Aromachology

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Aromachology is the study of the influence of odors on human behavior and to examine the relationship between feelings and emotions such as relaxation, exhilaration, sensuality, happiness and well-being brought about by odors stimulating the olfactory pathways in the brain and, in particular, the limbic system.[1] Different wearers are thought to have unique physiological and psychological responses to scents, especially those not manufactured synthetically but based on real scents.[2] The word "aromachology" is derived from "aroma" and "physio-psychology", the latter being the study of aroma.[3] This term was coined in 1989 by what is now the Sense of Smell Institute (SSI), a division of The Fragrance Foundation.[4] The SSI defines aromachology as 'a concept based on systematic, scientific data collected under controlled conditions'.

Although certain plants are known through studies in aromatherapy to have stimulating or relaxing effects, research on wider scopes of application for therapeutic purposes are still at an early stage. Aromachology devotees want to find out how psychological effects are transmitted from scent to the brain, as well as how positive behavioral effects can be induced by scent.[5] Maria Lis-Bachin, author of Aromatherapy Science: a Guide for Healthcare Professionals, notes an overlap between the objectives of aromatherapy and those of aromachology.[6] However, despite this apparent overlapping, academic authors believe that they are distinct branches of research and application, with each having its own research methods and directions.[7]

Commercial application of aromachology[edit]

From the point of view of creating a scent for the body, a number of aromachology practitioners and small companies interested in aromachology are focused on creating bespoke perfumes for individuals who are less interested in purchasing the same fragrances that every other person is wearing and more inclined to wearing a perfume tailored precisely to their own preferences, memories and scent matches.[8] Some cosmetic brands such as Shiseido and Décléor are devoting substantial efforts to the task of finding out the beneficial properties of aromas on our sense of well-being and health. Shiseido currently has a skincare line called "The Skincare" that uses aromachology in their products.[citation needed]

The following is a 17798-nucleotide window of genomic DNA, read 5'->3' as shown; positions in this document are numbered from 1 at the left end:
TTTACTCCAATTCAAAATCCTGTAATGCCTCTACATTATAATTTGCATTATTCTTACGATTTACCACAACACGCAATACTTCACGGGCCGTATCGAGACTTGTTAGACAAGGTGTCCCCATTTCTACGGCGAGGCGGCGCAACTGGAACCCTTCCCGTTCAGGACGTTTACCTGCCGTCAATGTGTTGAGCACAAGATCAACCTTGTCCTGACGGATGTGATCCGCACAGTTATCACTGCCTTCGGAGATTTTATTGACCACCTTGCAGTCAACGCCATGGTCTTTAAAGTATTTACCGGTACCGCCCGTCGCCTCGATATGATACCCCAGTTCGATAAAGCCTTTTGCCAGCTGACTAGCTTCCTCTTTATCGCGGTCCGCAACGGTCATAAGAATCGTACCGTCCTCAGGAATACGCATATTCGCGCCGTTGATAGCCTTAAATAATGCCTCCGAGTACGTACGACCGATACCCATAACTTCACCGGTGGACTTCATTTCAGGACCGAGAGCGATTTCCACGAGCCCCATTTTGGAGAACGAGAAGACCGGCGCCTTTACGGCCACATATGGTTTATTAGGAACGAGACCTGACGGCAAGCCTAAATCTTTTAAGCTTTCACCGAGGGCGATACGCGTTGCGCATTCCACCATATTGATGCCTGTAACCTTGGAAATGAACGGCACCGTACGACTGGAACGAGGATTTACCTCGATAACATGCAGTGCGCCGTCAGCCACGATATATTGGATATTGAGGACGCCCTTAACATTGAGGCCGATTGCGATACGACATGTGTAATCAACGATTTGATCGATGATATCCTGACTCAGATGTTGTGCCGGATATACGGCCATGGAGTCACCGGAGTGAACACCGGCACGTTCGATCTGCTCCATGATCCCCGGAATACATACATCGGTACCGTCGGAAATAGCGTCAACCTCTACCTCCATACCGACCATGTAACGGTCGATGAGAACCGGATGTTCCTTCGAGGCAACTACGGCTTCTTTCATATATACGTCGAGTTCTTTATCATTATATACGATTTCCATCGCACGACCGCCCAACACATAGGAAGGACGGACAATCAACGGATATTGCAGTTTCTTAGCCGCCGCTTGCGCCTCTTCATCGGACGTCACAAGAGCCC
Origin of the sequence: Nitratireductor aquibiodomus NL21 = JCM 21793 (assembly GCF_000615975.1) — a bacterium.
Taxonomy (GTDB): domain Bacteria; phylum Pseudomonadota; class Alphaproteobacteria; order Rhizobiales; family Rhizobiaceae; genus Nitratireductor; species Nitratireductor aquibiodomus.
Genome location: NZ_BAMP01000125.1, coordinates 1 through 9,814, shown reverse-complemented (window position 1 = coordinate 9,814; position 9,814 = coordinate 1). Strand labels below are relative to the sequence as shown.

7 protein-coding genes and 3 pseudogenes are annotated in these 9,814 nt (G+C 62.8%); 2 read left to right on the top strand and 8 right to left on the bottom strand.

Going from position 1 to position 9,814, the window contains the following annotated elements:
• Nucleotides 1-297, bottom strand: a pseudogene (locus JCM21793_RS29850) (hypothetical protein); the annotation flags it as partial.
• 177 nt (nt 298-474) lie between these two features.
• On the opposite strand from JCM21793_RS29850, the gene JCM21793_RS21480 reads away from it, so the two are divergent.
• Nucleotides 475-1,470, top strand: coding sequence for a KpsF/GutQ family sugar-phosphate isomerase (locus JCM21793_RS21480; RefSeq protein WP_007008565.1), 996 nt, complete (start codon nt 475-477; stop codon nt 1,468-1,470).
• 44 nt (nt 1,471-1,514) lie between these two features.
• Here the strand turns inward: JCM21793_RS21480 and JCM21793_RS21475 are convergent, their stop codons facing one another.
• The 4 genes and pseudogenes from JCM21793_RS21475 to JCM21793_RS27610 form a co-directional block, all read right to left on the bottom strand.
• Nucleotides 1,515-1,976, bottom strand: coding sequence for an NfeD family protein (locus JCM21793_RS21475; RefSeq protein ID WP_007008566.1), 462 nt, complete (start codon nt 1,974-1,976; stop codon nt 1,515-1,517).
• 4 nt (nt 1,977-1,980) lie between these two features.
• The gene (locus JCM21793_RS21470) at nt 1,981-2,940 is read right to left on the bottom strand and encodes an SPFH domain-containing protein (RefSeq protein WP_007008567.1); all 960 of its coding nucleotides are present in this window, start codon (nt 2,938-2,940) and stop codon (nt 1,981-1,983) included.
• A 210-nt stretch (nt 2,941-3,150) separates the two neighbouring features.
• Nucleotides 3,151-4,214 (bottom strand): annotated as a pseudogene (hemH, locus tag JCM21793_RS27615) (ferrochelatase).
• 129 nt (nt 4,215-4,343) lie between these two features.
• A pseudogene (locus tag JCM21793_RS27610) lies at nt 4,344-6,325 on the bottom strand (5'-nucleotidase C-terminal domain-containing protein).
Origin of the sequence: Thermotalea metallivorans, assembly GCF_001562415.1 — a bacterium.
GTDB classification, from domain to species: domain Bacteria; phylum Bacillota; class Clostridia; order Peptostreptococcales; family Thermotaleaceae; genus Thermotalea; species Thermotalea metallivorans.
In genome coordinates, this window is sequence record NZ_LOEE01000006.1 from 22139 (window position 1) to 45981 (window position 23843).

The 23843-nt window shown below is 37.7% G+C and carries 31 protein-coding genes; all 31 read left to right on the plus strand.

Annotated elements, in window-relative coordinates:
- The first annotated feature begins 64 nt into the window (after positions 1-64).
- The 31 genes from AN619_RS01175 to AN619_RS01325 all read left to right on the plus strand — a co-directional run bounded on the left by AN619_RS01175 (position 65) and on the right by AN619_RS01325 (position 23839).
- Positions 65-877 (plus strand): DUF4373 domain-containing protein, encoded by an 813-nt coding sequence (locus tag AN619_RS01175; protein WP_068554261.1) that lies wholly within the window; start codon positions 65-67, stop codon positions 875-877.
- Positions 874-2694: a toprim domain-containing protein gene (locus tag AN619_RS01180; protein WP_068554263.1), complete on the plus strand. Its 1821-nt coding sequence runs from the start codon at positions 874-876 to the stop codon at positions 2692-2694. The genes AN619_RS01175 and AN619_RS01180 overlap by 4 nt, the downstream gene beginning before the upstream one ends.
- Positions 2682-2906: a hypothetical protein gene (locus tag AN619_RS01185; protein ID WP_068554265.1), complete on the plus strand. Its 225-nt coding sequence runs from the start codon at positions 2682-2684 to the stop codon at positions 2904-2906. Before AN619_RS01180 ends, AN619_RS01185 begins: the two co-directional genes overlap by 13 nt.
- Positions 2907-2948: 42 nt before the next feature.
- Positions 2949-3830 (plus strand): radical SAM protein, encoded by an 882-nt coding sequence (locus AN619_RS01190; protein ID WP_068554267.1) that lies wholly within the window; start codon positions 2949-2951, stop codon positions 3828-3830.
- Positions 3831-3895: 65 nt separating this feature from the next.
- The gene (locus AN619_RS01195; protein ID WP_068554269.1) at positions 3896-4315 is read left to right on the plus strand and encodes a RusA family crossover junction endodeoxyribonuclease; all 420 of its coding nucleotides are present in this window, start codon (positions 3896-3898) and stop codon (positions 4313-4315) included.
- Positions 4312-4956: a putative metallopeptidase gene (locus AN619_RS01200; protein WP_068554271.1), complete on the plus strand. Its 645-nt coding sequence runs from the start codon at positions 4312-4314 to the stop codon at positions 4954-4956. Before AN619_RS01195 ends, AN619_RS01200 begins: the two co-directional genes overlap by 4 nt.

Broader applications for aromachology are found in industries that introduce scent into products other than cosmetics or perfumes. Aromachology is considered to also encompass scents introduced to home fragrances, textiles, drawer liners and odor reducers for the home environment.[9]

See also[edit]

References[edit]

  1. ^ C. X. Wang, Sh. L. Chen, Aromachology and its Application in the Textile Field, http://www.fibtex.lodz.pl/54_14_41.pdf
  2. ^ Celia Lyttleton, The Scent Trail, (2007), ISBN 978-0-85750-031-1
  3. ^ http://www.shiseido.co.jp/e/e9803kor/html/kor01100.htm
  4. ^ Maria Lis-Balchin, Aromatherapy Science: a Guide for Healthcare Professionals, p. 3, (2006), ISBN 0-85369-578-4
  5. ^ Maria Lis-Balchin, Aromatherapy Science: a Guide for Healthcare Professionals, p. 3, (2006), ISBN 0-85369-578-4
  6. ^ Maria Lis-Balchin, Aromatherapy Science: a Guide for Healthcare Professionals, p. 3, (2006), ISBN 0-85369-578-4
  7. ^ C. X. Wang, Sh. L. Chen, Aromachology and its Application in the Textile Field, http://www.fibtex.lodz.pl/54_14_41.pdf
  8. ^ http://www.financialpost.com/entrepreneur/Aromachology+scent+their/2698738/story.html
  9. ^ C. X. Wang, Sh. L. Chen, Aromachology and its Application in the Textile Field, http://www.fibtex.lodz.pl/54_14_41.pdf

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